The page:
January 6th is 3 Wise Men day in Mexico, known in Spanish as el Día de los Reyes Magos or El Día de Reyes and it is a tradition to eat “Rosca de Reyes”.
When Christians commemorate the arrival of the Magi or “Wise Men” who arrived bearing gifts for the Christ Child.
The word Epiphany means revelation or manifestation and the holiday celebrates the revelation of the baby Jesus to the world.
In Mexico, children receive gifts on this day, brought by the three kings, known in Spanish as los Reyes Magos, whose names are Melchor, Gaspar, and Baltazar.
Arrival of the Magi
In the days preceding Three Kings Day, Mexican children write letters to the three kings requesting a toy or gift that they would like to receive.
Sometimes the letters are placed in helium-filled balloons and released, so the requests reach the kings through the air.
Traditionally children would leave out their shoes. When the children would wake up in the morning, their gifts appeared in place of the hay. Nowadays, like Santa Claus, the Kings tend to place their gifts under the Christmas tree.
You may see men dressed up as the three kings posing for photos with children in Mexican town squares, parks, and shopping centers.
On the night of January 5th, the figures of the Wise Men are placed in the Nacimiento or nativity scene.
On Kings Day it is customary for families and friends to gather to drink hot chocolate or atole (a warm, thick, usually corn-based drink).
The person who finds the figurine is expected to host a party on Día de la Candelaria (Candlemas), celebrated on February 2nd, when tamales are customarily served.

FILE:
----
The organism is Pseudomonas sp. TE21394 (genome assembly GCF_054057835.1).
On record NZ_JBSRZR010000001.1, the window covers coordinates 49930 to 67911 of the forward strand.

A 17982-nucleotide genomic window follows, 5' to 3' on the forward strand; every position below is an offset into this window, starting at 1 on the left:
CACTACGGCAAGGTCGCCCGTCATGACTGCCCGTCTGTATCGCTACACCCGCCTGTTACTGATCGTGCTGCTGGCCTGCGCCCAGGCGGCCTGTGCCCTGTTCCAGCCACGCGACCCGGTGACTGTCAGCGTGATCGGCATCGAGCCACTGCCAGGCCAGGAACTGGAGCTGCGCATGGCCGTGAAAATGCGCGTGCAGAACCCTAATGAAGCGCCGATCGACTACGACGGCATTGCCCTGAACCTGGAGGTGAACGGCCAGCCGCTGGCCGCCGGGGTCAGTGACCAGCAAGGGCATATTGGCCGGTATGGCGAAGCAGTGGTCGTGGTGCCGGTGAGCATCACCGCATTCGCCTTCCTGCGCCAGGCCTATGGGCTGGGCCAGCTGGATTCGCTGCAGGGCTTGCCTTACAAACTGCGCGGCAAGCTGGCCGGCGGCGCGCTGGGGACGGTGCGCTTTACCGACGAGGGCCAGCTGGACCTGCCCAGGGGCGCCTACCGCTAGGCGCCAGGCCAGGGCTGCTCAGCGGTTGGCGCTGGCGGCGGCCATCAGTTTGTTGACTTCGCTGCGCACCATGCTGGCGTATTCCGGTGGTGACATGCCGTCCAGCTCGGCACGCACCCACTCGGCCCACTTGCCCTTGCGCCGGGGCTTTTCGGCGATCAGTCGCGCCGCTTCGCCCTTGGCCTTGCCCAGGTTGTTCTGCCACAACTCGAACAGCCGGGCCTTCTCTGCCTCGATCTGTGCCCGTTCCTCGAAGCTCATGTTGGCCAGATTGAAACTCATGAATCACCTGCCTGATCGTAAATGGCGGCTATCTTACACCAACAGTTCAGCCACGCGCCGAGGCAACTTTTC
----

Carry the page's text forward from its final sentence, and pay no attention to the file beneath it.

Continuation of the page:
Read more about this beautiful tradition, learn about its symbolism.
Rosca de Reyes
Is a sweet bread, which is a special food for Three King’s Day.
“Rosca” means wreath and “Reyes” means kings, so a direct translation of Rosca de Reyes would be “Kings’ Wreath”.
The sweet bread is shaped in the form of a wreath and usually has candied fruit on top, and a figurine of a baby baked inside.
Usually, each person cuts their own slice and the one who gets a piece of Rosca with the baby figurine is expected to host a party on Día de la Candelaria, which is celebrated on February 2nd.
On that day, the traditional food is tamales.
Nowadays bakers tend to put several baby figurines in the Rosca, so the responsibility for making the tamales can be shared among several people.
Refers of the Biblical story of Mary and Joseph’s flight to Egypt to protect the infant Jesus from the slaughter of the innocents.
However, the shape of the Rosca symbolizes a crown, in this case, the crown of King Herod from whom they were trying to hide the infant Jesus.
The dried fruit placed on top are jewels on the crown.
The figurine in the Rosca represents baby Jesus in hiding.
Finally, the person who finds the baby Jesus is symbolically his godparent and must sponsor the party when he is taken to the temple to be blessed, celebrated as Día de la Candelaria, or Candlemas, on February 2nd.